The struggle people often face is staying committed to their goals long after the novelty has worn off.
I've heard reasons people give up on their goals such as: "It wasn't meant to be" or "It wasn't fun anymore" or "Life is about having fun."
The point worth emphasising is that we can create all the reasons in the world for not following through on our commitments and find evidence to support it.
But is this how you want to live your life? Hiding behind your doubts and insecurities just to feel better?
We don't want to be wrong and will give up on a goal rather than risk looking foolish to ourselves. Known as confirmation bias, it is the tendency to look for evidence or evaluate information in a way to confirm your bias.
Let's be honest, we're all prone to it and just because I'm writing this article I'm not immune from it. The key is to be aware and take the right action, so we don't fall into our comfort zone while our goals slip away from us.
Your beliefs about success will help or hinder your progress.
They may be unconscious, meaning you formed beliefs you are unaware of and are looking for evidence to support them thus self-sabotaging your efforts to succeed.
I like author Larry Weidel's definition of what success entails: "Success has two rules: 1. Pay full price. 2. Pay in advance."
Countless biographies about successful people line the bookshelves where the narrative seldom involves an easy path.
Let's be clear, success is built on discipline, hard work, perseverance, grit, will and courage.
"To succeed, always remember that the main thing is to keep the main thing the main thing," is the advice echoed by motivational author Brendon Burchard in his recent book High Performance Habits: How Extraordinary People Become That Way.
The Chase For Success
It is almost certain you will fail while pursuing your goals.
It is almost certain you will want to give up.
It is almost certain you will experience mental and emotional distress.
It is almost certain you will neglect your health, family, and relationships, investing all your time pursuing your goal.
However, Brendon Burchard believes "A warrior's destiny is greater than his wounds."
Let's be clear on what success is. It can relate to areas of life where progress is reached. It is not defined by material wealth, nor fame or international recognition alone.
Vishen Lakhiani explains in The Code of the Extraordinary Mind: 10 Unconventional Laws to Redefine Your Life and Succeed On Your Own Terms: "I came to the conclusion that the way we define success, centred only on the two metrics of money and power, is just a very inadequate way to define life."
"It's like trying to sit on a two-legged stool-sooner or later, we topple over. And that's when I came up with this idea of the third metric of success, which consists of four pillars: well-being, wisdom, wonder, and giving."
In a similar vein, it was Bob Dylan who said: "A man is a success if he gets up in the morning and gets to bed at night, and in between he does what he wants to do."
Yet, success is fickle.
We pursue it believing it holds the key to our happiness.
We pursue it to make up for our shortfalls and hide behind wealth and fame to make up for our childhood insecurities.
We chase success believing once we reach it we will be: complete, fulfilled, happy, recognised and better off. However, if success is pursued for the wrong reason, we amplify the self-doubt present within us.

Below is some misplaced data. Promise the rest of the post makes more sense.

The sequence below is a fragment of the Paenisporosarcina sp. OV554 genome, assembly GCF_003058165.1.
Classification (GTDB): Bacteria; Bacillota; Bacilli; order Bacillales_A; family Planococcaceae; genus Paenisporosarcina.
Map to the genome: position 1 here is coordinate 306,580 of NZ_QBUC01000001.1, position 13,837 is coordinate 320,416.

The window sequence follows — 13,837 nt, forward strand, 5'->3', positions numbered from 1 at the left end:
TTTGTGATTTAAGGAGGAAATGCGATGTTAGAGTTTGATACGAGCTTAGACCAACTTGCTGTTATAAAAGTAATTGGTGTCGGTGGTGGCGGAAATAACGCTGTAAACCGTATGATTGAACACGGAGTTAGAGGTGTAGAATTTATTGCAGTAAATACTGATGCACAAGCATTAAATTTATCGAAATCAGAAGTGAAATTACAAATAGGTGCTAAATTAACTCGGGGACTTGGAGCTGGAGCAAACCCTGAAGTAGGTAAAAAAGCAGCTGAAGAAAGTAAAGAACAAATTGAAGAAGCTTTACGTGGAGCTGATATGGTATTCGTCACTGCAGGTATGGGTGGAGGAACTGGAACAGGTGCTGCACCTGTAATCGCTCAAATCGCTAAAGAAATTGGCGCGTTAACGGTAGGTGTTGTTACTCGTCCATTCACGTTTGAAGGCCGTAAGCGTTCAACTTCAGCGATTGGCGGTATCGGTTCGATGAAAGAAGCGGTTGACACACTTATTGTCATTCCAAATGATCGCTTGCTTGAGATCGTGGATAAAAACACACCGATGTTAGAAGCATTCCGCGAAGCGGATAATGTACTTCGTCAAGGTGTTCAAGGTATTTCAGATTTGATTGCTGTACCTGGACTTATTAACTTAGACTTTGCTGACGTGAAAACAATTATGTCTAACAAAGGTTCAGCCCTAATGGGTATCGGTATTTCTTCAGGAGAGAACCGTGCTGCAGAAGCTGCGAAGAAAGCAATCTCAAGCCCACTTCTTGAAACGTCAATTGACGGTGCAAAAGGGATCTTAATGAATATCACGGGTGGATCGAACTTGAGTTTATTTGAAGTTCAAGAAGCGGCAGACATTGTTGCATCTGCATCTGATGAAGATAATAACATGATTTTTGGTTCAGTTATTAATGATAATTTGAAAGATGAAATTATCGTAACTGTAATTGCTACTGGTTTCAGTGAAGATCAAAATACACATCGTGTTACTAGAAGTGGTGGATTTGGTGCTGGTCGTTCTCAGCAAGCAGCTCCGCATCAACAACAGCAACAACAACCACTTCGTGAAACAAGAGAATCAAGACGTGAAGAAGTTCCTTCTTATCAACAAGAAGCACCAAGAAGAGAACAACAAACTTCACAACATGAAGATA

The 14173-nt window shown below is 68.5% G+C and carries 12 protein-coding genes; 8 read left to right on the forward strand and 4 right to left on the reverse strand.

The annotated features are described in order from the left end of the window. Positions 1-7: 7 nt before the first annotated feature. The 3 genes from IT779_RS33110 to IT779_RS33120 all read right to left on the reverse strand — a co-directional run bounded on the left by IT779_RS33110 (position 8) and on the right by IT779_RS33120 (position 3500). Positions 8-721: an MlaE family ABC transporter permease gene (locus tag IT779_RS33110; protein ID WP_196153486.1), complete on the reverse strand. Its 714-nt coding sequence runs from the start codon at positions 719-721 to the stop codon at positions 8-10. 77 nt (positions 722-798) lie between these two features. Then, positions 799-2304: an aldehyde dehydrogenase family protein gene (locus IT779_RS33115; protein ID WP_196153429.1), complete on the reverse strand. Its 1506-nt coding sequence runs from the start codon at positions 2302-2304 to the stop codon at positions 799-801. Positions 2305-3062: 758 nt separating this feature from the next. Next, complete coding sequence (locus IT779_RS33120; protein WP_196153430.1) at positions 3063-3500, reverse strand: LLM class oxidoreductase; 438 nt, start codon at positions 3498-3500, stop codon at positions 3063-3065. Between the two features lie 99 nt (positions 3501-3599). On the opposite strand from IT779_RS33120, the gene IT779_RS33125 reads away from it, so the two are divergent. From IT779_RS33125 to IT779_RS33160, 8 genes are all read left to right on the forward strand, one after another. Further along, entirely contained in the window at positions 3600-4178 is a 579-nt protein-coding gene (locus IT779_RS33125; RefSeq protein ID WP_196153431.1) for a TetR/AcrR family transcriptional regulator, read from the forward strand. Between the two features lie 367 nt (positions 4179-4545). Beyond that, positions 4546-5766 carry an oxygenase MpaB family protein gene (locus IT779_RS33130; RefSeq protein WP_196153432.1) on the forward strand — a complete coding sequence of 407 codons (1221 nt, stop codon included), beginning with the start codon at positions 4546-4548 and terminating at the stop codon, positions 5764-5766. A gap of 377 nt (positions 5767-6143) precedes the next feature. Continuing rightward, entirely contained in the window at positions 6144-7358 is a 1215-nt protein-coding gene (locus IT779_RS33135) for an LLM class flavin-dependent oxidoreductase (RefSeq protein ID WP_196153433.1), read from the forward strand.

A Sense of Purpose and Meaning
Author and businessman T Harv Ecker said: "It's is bad enough being a prick, but being a prick with millions of dollars is far worse. You're bound to use your power and wealth to justify your self-worth."
In a similar view, what happens to a millionaire's self-esteem if they go bankrupt? The same thing that happens to elite athletes when they're injured; a deflated self-worth resulting in depression and anger.
They learned to identify with their performance alone while neglecting their human qualities. I'm not suggesting it's their fault because seconds count when it comes to a gold medal.
We want to reach success for the right reasons and be fulfilled on all levels. Success is not the answer if you're looking to ease your problems. It will only compound your problems if you pursue it blindly.
You might think from the tone of the article I am opposed to success. Quite the contrary, I enjoy success and embrace it for what it brings to my life. It has allowed me to help others realise their greatness and potential, however small or big.
The story of success reminds me of The Fisherman and the Businessman tale told in countless business books.
Success requires us to be purposeful about our lives according to Brendon Burchard: "Be more intentional about who you want to become. Have vision beyond your current circumstances. Imagine your best future self and start acting like that person today."
The last door is always the best one because if you stay committed to your goals and pursue them with determination, vigour and courage, your efforts will be rewarded.
Success shapes a man.
It promotes his sense of self and instils purpose and meaning in his life. Success is the expansion of life coursing through you. It needs to grow and cultivate new beginnings so it may know its creative potential.
It can only do so through you as the vessel to know its creative force.
The last door is the only door that matters.
Only then you realise that every closed door, every missed opportunity, every setback and failed attempt was perfectly orchestrated to lead you to the last door of success.
Make it splendid and stay passionate and enthusiastic, to walk through the door and become someone you appreciate in the mirror each morning.